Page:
Outside the current global pandemic, there aren’t many bigger conversation starters in our community than the Woodbine bike lanes. Over the last couple of years, several hundred community members have come to consultation meetings on how to make Woodbine work better for everyone. We had to roll up our sleeves, put in the work, and find a solution.
After listening to the community’s input and working with City of Toronto staff on a better design, Toronto City Council has approved changes that maintain safety and improve traffic flow for Woodbine Avenue between Kingston Road and Gerrard Street East.
A quick recap: the Woodbine bike lanes were approved by council in 2016, and installed before I was elected as the City Councillor for the new, bigger ward of Beaches-East York. This was a bold and courageous move that delivered a critical north-south connection for active transportation.
In a rare break from Toronto tradition, the Woodbine bike lanes didn’t go in as a pilot. While I don’t think we need to pilot everything, my time at Toronto City Hall has shown me that it’s helpful to have an implementation phase to help iron-out wrinkles when making major changes like this.
During the 2018 municipal election, the bike lanes became a political lightning rod. Some candidates ran with a platform to rip them out entirely, others wanted to keep them exactly the same. I ran on a commitment to maintain the bike lanes, but land on a design that worked better for everyone. The forthcoming changes deliver on that promise I made to you.
My position is simple. We can’t deny the real experience of the residents and communities who have seen an increase in cut-through traffic on their local streets due to frustrating bottlenecks. We also can’t deny that we have a critical need for safe cycling infrastructure, and it doesn’t make sense to simply rip-out an investment that’s already been made.
I got to work right away after taking office. You might remember the initial public meeting at the Stan Wadlow Clubhouse with hundreds of residents and even news crews! Since then, I’ve had dozens of meetings with city staff, over 2,000 emails and Facebook messages with residents, more community consultation meetings, and focused stakeholder conversations to work on the details of the design.
One of the biggest lessons learned for me is that our street design should be informed by the context, and that the initial proposal brought forward by the technical staff, might not always be the best one on the ground. While we may have bike lane guidelines designed for generic city-wide applications, the hill gradient, residential frontages on an arterial road and travel patterns on Woodbine do not lend themselves to generic guidelines. This required a made-for-Woodbine solution informed by the community.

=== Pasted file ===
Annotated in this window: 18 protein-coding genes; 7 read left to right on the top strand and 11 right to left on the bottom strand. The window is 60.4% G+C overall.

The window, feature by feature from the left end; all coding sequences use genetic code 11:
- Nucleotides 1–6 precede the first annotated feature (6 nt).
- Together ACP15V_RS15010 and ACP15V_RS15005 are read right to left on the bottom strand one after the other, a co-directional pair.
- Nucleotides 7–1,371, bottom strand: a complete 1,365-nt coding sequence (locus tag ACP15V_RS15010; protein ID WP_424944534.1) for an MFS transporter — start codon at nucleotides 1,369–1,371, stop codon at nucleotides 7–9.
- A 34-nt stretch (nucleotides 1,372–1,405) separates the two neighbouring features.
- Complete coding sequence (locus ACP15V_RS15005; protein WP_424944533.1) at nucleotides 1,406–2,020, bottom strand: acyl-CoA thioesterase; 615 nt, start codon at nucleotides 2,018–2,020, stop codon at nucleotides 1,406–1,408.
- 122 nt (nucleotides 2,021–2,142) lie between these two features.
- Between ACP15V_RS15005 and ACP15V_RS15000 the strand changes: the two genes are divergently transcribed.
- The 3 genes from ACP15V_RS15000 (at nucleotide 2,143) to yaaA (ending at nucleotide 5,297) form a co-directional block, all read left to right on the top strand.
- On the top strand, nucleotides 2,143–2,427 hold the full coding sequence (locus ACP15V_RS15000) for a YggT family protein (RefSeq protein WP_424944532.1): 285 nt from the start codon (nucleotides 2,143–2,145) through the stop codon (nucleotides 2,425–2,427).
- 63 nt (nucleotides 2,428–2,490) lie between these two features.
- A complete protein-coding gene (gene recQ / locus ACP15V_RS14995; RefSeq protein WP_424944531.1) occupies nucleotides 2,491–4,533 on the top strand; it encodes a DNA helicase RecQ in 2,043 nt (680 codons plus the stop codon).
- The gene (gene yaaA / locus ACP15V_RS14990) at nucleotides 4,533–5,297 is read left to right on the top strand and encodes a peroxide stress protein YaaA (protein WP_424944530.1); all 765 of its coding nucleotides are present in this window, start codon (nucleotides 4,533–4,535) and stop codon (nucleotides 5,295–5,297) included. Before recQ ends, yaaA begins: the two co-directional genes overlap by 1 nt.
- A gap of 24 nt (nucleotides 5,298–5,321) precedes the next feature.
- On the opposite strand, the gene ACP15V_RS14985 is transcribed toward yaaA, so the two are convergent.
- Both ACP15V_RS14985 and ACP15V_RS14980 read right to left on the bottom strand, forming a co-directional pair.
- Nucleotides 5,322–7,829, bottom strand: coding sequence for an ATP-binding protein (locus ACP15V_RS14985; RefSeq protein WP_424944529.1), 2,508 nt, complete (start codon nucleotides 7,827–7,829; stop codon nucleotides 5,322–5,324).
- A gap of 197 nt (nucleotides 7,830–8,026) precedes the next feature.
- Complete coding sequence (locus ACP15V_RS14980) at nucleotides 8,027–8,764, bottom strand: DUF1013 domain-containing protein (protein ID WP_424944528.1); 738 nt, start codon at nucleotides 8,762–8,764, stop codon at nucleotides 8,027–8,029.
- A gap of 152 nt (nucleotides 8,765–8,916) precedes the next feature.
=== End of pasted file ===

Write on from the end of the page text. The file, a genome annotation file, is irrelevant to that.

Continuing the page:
Here are the changes that will be coming, balancing all of that input, while maintaining the top priority of road safety for all users:
- Lowering the speed limit on all of Woodbine Avenue to 40km/h. Lower speeds can improve safety while helping high volume traffic flow better.
- Adding new physical separation for the bike lanes on Woodbine, south of Danforth. Large portions of the bike lane right now are just a painted line. Physical separation like curbs and bollards will improve safety for everyone.
- Adding a northbound travel lane on Woodbine between Kingston Road and Gerrard Street East during evening rush-hour. This change will be made by limiting parking on the east side of Woodbine between Kingston and Gerrard from 3:30pm to 6:30pm, Monday to Friday. This will improve flow and reduce cut-through traffic in the adjacent neighbourhoods.
- Ongoing reviews of signal timings for Woodbine at Gerrard and Kingston. Making one change can have a knock-on effect so tracking signal timings closely will be critical.
The new approach reflects the specific conditions found on Woodbine, made for and shaped by our community. While it’s not perfect, and won’t appease everyone, it will reduce cut-through traffic on local streets and congestion during peak periods, while improving safety, sight-lines and incorporating new separated bollards.
These changes are in addition to the road safety measures that have either been approved or already installed on the neighbourhood streets in and around this section of Woodbine.
We’re getting the engineering analysis for new safety measures like speed humps and stop signs on some of the streets seeing the most cut-through traffic including Firstbrook Road, Corley Avenue, Cassels Avenue, Glenmount Park Road, Brookside Drive and Lockwood Road.
Construction to implement the changes on Woodbine is expected in the fall. Sign up for my newsletter or follow me on social media for more detailed updates on the timings when we have them.
A sincere thank you to everyone from the community who’s reached out on this and given their time and energy to bring about these changes. Thanks also to the city staff, advocates on all sides, and my council colleagues who have responded to an important local discussion.
None of this would have happened without your incredible engagement over the last couple of years. The power of community-led change continues to inspire and shape the work I do at Toronto City Hall.
For more information on the Toronto City Council changes to the Woodbine bike lanes, please go to http://app.toronto.ca/tmmis/viewAgendaItemHistory.do?item=2021.TE24.54